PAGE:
I saved $7.4m on food for a family of three in India by switching to sustainable agriculture, it has emerged.
The move was made during a visit to the country by the US Secretary of Agriculture to assess its food production and market, according to a copy of the letter seen by the Times of India.
The US has been one of the largest importers of beef and lamb in the world, and has been trying to help India shift away from beef production and towards producing more of its own food.US Secretary of the Department of Agriculture David Johnston told the Times the US “is proud to be a major investor in India’s efforts to move away from the use of cattle in food production”.
The US was one of two countries which sent a delegation to India during the past year, with the other being Australia.
“The visit is an opportunity for us to demonstrate our commitment to supporting sustainable agriculture in India and we hope it will encourage India to lead the way,” Mr Johnston said in a statement.
“As a country with an incredibly strong agricultural sector, India has been a leader in food safety and environmental sustainability.”US Ambassador to India Michelle Hanley said in her letter that “our visit highlighted the opportunities for both of our countries to collaborate to ensure the health of the environment, food supply chain and human health”.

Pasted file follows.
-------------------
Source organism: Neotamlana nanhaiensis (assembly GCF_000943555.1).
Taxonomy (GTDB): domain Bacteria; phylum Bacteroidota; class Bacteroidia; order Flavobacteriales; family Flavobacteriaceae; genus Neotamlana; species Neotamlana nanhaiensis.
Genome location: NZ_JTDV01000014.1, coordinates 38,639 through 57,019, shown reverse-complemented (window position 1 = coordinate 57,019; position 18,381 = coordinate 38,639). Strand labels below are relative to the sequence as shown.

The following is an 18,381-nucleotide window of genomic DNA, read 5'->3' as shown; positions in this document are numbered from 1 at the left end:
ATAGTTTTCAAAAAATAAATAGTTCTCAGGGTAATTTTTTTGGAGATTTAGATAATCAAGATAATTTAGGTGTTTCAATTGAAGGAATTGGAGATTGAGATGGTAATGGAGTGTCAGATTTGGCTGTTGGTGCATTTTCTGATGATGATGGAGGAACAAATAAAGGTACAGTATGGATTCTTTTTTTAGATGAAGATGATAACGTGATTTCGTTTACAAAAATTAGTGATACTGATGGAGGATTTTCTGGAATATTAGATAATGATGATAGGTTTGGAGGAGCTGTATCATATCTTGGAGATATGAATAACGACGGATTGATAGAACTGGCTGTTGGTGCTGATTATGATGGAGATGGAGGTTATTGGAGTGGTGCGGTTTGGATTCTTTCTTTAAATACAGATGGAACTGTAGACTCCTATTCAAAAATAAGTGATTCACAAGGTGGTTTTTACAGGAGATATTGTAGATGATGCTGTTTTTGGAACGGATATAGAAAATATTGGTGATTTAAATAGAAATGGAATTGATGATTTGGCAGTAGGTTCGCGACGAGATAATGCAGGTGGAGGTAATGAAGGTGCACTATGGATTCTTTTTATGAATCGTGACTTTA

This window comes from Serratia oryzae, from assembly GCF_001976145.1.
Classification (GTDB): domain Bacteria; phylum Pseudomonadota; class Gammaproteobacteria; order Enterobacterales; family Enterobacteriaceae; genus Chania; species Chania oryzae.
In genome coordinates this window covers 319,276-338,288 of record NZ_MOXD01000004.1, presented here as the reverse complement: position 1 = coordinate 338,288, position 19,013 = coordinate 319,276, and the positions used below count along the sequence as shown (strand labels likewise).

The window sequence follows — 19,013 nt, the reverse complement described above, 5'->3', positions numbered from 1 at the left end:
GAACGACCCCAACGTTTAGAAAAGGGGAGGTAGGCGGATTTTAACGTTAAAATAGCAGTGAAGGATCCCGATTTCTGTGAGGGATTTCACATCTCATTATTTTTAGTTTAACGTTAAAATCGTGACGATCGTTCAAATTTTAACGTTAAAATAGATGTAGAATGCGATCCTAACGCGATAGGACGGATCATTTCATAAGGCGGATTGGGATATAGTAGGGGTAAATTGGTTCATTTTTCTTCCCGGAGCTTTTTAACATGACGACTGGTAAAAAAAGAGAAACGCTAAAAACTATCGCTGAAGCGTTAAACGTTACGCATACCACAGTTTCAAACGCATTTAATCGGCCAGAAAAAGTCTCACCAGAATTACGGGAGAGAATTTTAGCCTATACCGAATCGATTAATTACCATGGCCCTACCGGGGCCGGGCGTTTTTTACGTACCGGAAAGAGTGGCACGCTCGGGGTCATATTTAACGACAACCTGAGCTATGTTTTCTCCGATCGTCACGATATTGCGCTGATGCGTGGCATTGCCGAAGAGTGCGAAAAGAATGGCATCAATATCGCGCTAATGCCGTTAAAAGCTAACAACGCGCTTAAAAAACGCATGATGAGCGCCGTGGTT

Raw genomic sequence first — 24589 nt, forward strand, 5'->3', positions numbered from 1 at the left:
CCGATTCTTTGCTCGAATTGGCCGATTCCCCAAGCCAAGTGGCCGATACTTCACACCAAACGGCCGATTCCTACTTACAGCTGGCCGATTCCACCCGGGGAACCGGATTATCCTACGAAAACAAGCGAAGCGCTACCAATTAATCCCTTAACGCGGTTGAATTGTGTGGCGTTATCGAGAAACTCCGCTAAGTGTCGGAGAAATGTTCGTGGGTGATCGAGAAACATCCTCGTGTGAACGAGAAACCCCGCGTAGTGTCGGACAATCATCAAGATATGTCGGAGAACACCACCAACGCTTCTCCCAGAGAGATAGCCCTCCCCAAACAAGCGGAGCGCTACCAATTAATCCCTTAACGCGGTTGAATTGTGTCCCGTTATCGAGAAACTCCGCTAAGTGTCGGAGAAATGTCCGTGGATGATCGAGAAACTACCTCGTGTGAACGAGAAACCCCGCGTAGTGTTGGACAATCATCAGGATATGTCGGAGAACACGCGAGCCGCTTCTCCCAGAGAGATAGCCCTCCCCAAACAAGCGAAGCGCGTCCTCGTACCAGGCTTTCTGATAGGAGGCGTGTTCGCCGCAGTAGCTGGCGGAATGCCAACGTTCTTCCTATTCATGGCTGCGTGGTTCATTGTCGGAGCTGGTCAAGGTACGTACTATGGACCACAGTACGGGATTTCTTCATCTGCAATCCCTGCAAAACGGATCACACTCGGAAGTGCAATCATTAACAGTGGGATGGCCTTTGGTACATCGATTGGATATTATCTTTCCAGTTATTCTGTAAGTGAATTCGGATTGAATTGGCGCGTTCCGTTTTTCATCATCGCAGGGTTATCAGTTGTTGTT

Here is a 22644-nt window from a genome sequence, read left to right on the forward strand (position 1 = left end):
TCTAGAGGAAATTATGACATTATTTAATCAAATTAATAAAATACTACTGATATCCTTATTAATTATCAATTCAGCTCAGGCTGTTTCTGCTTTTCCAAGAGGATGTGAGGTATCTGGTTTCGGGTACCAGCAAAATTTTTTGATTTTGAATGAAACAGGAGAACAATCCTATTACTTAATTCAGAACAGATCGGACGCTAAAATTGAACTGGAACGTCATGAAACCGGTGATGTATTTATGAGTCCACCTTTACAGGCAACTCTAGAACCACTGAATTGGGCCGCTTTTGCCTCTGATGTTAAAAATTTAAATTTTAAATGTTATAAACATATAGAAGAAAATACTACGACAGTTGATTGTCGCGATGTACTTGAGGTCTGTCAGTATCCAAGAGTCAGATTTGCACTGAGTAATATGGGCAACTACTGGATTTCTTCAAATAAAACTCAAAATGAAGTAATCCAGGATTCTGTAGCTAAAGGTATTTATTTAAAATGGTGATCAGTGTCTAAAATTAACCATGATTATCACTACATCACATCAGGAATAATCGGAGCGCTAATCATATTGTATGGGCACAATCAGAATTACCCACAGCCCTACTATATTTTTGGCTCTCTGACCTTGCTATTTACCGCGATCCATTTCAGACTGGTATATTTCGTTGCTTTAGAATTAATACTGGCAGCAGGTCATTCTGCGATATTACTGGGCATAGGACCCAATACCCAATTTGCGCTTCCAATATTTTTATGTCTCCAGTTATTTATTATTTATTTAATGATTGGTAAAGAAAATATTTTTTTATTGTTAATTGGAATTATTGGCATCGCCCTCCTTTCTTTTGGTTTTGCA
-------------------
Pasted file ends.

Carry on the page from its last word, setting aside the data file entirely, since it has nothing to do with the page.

“Our delegation shared their experiences of the benefits of using sustainable farming methods and how they can help farmers and communities in India achieve a better balance of food security, food production, and environmental protection,” she added.
“In addition, the delegation learned that India is home to a significant food security base and we will continue to invest in the country to help improve the health and livelihoods of its people.”
India has been battling an epidemic of foodborne illnesses.
In November, an outbreak of MRSA caused more than 20,000 cases, and about 3,000 deaths.
The country has also been the target of a deadly virus, the coronavirus, that has claimed more than 2,500 lives.